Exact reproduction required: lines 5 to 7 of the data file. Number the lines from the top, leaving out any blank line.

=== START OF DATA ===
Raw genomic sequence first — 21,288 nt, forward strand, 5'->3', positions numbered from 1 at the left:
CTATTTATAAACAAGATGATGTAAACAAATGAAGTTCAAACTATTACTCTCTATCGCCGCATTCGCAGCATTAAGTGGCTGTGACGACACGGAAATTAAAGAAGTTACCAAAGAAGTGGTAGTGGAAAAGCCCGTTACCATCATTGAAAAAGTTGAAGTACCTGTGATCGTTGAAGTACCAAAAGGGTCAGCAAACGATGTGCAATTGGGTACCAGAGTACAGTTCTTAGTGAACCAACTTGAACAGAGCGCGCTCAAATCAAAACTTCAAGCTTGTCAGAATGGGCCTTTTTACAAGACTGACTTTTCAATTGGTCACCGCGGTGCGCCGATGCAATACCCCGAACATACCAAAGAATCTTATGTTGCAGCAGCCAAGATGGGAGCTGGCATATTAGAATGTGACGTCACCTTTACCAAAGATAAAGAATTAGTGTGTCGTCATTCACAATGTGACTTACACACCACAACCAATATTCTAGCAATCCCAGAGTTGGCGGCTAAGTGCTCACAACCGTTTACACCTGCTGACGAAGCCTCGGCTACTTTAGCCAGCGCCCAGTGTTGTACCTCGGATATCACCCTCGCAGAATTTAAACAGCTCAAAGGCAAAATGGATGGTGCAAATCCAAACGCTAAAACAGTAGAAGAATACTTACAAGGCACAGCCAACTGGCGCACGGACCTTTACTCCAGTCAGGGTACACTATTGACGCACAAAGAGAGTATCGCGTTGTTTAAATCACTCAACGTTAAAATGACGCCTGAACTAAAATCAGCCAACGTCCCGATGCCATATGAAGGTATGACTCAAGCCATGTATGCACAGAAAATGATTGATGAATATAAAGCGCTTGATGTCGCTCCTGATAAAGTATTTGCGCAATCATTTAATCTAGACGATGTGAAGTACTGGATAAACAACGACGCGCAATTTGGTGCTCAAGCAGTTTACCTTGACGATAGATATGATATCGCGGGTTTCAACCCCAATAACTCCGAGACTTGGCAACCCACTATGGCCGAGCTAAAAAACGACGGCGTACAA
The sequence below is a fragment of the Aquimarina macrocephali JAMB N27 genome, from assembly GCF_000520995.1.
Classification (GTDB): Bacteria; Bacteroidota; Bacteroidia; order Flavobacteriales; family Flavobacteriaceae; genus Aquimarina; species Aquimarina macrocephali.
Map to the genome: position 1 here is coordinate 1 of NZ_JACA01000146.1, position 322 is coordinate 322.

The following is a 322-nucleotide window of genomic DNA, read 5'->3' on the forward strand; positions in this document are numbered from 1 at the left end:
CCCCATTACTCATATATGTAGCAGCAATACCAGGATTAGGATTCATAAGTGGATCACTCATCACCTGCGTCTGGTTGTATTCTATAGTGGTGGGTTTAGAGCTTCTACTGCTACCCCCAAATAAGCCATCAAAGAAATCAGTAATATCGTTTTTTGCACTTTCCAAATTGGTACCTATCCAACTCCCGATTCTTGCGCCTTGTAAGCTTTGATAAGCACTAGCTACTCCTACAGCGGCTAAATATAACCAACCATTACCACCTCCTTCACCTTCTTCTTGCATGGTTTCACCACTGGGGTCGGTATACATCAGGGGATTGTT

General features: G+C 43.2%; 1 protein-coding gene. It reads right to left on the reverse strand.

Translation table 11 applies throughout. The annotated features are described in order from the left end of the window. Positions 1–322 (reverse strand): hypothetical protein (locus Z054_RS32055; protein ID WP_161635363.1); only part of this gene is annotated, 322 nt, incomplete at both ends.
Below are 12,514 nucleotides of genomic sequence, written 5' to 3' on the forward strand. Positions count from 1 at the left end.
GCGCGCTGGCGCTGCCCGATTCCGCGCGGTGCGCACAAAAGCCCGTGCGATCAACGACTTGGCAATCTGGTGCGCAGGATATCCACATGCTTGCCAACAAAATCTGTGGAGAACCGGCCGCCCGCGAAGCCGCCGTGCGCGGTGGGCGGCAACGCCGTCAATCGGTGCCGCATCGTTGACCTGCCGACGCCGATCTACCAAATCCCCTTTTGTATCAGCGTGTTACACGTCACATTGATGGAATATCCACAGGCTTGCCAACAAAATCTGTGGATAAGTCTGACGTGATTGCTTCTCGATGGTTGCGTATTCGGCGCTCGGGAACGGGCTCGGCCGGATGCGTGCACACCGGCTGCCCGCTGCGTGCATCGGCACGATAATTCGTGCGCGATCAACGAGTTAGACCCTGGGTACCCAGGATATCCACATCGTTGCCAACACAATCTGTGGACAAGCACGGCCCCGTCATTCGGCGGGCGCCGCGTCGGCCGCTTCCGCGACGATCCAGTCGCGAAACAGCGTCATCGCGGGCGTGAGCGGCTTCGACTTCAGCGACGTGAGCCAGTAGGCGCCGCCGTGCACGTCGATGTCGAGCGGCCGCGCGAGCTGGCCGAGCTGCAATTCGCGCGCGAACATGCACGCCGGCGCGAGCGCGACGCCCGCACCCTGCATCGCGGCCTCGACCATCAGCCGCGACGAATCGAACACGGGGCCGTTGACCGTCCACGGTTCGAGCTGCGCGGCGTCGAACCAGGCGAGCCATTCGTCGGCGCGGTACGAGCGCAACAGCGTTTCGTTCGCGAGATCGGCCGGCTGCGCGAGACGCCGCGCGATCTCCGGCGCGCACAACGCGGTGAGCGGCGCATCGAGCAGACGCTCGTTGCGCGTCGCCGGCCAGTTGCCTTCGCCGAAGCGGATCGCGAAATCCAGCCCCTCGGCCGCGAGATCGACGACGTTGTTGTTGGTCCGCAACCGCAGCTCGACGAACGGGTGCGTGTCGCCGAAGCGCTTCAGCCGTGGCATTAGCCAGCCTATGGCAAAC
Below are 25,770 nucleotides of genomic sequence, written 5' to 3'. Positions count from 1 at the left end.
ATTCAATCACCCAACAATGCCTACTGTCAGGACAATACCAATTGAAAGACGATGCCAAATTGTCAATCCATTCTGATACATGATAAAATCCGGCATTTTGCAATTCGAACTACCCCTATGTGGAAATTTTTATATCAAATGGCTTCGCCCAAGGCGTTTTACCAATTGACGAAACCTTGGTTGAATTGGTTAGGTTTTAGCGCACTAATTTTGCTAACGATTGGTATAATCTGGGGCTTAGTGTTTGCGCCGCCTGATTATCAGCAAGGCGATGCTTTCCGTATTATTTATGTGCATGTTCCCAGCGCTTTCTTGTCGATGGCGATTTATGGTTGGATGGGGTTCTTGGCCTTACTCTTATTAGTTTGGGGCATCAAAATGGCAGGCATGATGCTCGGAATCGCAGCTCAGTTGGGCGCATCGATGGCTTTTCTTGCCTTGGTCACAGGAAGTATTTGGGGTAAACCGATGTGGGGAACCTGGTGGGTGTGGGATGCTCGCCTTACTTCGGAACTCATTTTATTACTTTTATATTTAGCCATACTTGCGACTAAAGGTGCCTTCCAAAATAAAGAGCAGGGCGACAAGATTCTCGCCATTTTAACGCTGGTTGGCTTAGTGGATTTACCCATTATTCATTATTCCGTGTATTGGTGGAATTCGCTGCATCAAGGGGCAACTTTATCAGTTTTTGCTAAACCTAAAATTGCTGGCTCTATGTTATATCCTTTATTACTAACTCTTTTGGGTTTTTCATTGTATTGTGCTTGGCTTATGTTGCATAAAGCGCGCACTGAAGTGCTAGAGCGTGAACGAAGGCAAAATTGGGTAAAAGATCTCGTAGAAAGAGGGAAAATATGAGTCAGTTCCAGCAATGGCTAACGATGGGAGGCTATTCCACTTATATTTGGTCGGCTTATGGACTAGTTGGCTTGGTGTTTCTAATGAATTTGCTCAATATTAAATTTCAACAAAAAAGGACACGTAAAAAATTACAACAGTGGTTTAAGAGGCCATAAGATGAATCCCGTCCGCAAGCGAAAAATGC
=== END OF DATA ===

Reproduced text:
Map to the genome: position 1 here is coordinate 1 of NZ_JACA01000146.1, position 322 is coordinate 322.

The following is a 322-nucleotide window of genomic DNA, read 5'->3' on the forward strand; positions in this document are numbered from 1 at the left end:
CCCCATTACTCATATATGTAGCAGCAATACCAGGATTAGGATTCATAAGTGGATCACTCATCACCTGCGTCTGGTTGTATTCTATAGTGGTGGGTTTAGAGCTTCTACTGCTACCCCCAAATAAGCCATCAAAGAAATCAGTAATATCGTTTTTTGCACTTTCCAAATTGGTACCTATCCAACTCCCGATTCTTGCGCCTTGTAAGCTTTGATAAGCACTAGCTACTCCTACAGCGGCTAAATATAACCAACCATTACCACCTCCTTCACCTTCTTCTTGCATGGTTTCACCACTGGGGTCGGTATACATCAGGGGATTGTT